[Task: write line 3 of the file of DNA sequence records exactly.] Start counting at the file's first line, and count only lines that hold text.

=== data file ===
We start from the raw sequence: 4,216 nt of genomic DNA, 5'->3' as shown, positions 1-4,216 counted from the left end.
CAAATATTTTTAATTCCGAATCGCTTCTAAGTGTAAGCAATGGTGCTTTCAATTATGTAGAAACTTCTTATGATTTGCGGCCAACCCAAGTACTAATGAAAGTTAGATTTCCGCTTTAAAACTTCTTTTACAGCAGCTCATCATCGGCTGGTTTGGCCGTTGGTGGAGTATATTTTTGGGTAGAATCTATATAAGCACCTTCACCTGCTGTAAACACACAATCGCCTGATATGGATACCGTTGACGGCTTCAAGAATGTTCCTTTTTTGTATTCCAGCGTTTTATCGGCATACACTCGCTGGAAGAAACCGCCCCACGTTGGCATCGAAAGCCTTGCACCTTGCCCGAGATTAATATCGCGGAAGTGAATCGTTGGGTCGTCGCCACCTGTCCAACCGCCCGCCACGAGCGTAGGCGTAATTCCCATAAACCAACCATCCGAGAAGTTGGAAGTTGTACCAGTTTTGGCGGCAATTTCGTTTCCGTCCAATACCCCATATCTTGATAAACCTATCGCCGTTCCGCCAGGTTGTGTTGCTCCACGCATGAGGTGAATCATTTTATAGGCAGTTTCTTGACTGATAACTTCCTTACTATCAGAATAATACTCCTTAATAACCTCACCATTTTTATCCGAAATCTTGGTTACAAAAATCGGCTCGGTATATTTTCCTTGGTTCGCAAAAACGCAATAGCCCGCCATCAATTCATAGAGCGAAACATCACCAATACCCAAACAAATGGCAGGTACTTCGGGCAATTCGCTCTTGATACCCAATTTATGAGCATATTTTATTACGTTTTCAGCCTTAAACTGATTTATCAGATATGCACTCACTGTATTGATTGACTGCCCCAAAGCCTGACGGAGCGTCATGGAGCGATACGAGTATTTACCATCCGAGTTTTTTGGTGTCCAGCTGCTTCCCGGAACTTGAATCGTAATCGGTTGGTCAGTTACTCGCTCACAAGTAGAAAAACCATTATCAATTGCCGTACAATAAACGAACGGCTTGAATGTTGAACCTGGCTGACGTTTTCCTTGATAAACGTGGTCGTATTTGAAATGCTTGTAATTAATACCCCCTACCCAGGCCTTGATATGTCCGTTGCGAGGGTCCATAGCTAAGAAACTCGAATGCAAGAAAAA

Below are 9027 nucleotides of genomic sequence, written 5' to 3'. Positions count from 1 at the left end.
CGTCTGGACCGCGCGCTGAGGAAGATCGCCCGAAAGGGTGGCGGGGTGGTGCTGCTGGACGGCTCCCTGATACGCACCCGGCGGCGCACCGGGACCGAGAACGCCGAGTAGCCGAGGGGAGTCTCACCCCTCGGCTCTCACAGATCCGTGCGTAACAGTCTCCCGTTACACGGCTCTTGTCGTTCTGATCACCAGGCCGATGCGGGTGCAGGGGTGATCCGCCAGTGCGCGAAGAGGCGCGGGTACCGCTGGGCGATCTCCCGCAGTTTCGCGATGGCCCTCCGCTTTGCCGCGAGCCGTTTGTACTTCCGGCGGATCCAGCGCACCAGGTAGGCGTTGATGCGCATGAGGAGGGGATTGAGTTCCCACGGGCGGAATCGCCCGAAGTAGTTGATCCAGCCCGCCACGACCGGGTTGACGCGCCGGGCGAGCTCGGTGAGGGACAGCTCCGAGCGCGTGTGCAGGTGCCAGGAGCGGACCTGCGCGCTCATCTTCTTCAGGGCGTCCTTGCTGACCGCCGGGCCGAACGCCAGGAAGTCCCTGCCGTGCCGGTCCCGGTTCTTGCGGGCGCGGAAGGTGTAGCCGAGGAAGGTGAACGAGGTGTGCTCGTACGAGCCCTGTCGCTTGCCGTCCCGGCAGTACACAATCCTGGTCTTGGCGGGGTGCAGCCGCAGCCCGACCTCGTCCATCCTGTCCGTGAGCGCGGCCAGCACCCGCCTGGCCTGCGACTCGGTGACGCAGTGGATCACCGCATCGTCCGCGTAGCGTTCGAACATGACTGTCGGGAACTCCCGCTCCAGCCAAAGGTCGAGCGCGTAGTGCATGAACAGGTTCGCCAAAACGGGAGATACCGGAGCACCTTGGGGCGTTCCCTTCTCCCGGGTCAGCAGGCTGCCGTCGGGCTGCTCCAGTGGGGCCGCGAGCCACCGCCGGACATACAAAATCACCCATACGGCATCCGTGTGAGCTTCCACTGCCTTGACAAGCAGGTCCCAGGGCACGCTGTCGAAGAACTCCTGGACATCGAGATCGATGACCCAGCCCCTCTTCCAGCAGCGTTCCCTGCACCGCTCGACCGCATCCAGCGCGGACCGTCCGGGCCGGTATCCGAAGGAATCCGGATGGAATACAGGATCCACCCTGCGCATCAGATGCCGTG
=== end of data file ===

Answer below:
Below are 9027 nucleotides of genomic sequence, written 5' to 3'. Positions count from 1 at the left end.